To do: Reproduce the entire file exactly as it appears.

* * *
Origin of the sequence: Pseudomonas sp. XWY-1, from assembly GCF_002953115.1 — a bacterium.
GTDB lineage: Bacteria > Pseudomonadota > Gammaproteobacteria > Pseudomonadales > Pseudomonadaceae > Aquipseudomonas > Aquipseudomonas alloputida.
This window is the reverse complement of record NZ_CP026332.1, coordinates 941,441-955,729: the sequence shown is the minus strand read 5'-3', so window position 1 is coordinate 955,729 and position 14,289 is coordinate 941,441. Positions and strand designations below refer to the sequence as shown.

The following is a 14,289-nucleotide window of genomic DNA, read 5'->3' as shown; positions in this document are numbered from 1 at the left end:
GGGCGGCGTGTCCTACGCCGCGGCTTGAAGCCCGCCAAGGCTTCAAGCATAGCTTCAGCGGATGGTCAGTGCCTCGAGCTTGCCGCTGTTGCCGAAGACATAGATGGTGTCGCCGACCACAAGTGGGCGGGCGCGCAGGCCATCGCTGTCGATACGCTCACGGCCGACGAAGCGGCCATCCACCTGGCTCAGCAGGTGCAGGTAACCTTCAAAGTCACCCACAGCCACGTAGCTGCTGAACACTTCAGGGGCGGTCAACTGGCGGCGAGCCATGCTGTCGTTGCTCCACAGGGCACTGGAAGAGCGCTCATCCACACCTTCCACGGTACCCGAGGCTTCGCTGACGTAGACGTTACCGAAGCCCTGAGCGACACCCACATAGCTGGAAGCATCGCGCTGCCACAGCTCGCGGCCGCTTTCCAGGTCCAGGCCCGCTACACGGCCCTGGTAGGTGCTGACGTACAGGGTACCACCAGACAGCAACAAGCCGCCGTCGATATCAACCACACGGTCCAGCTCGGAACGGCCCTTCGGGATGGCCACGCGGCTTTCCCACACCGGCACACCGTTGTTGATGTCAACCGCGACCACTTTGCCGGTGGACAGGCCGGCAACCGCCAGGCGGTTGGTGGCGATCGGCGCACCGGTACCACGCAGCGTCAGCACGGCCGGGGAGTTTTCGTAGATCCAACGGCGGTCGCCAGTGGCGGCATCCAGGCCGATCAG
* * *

Origin of the sequence: Pseudomonas sp. XWY-1, from assembly GCF_002953115.1 — a bacterium.
GTDB lineage: Bacteria > Pseudomonadota > Gammaproteobacteria > Pseudomonadales > Pseudomonadaceae > Aquipseudomonas > Aquipseudomonas alloputida.
This window is the reverse complement of record NZ_CP026332.1, coordinates 941,441-955,729: the sequence shown is the minus strand read 5'-3', so window position 1 is coordinate 955,729 and position 14,289 is coordinate 941,441. Positions and strand designations below refer to the sequence as shown.

The following is a 14,289-nucleotide window of genomic DNA, read 5'->3' as shown; positions in this document are numbered from 1 at the left end:
GGGCGGCGTGTCCTACGCCGCGGCTTGAAGCCCGCCAAGGCTTCAAGCATAGCTTCAGCGGATGGTCAGTGCCTCGAGCTTGCCGCTGTTGCCGAAGACATAGATGGTGTCGCCGACCACAAGTGGGCGGGCGCGCAGGCCATCGCTGTCGATACGCTCACGGCCGACGAAGCGGCCATCCACCTGGCTCAGCAGGTGCAGGTAACCTTCAAAGTCACCCACAGCCACGTAGCTGCTGAACACTTCAGGGGCGGTCAACTGGCGGCGAGCCATGCTGTCGTTGCTCCACAGGGCACTGGAAGAGCGCTCATCCACACCTTCCACGGTACCCGAGGCTTCGCTGACGTAGACGTTACCGAAGCCCTGAGCGACACCCACATAGCTGGAAGCATCGCGCTGCCACAGCTCGCGGCCGCTTTCCAGGTCCAGGCCCGCTACACGGCCCTGGTAGGTGCTGACGTACAGGGTACCACCAGACAGCAACAAGCCGCCGTCGATATCAACCACACGGTCCAGCTCGGAACGGCCCTTCGGGATGGCCACGCGGCTTTCCCACACCGGCACACCGTTGTTGATGTCAACCGCGACCACTTTGCCGGTGGACAGGCCGGCAACCGCCAGGCGGTTGGTGGCGATCGGCGCACCGGTACCACGCAGCGTCAGCACGGCCGGGGAGTTTTCGTAGATCCAACGGCGGTCGCCAGTGGCGGCATCCAGGCCGATCAG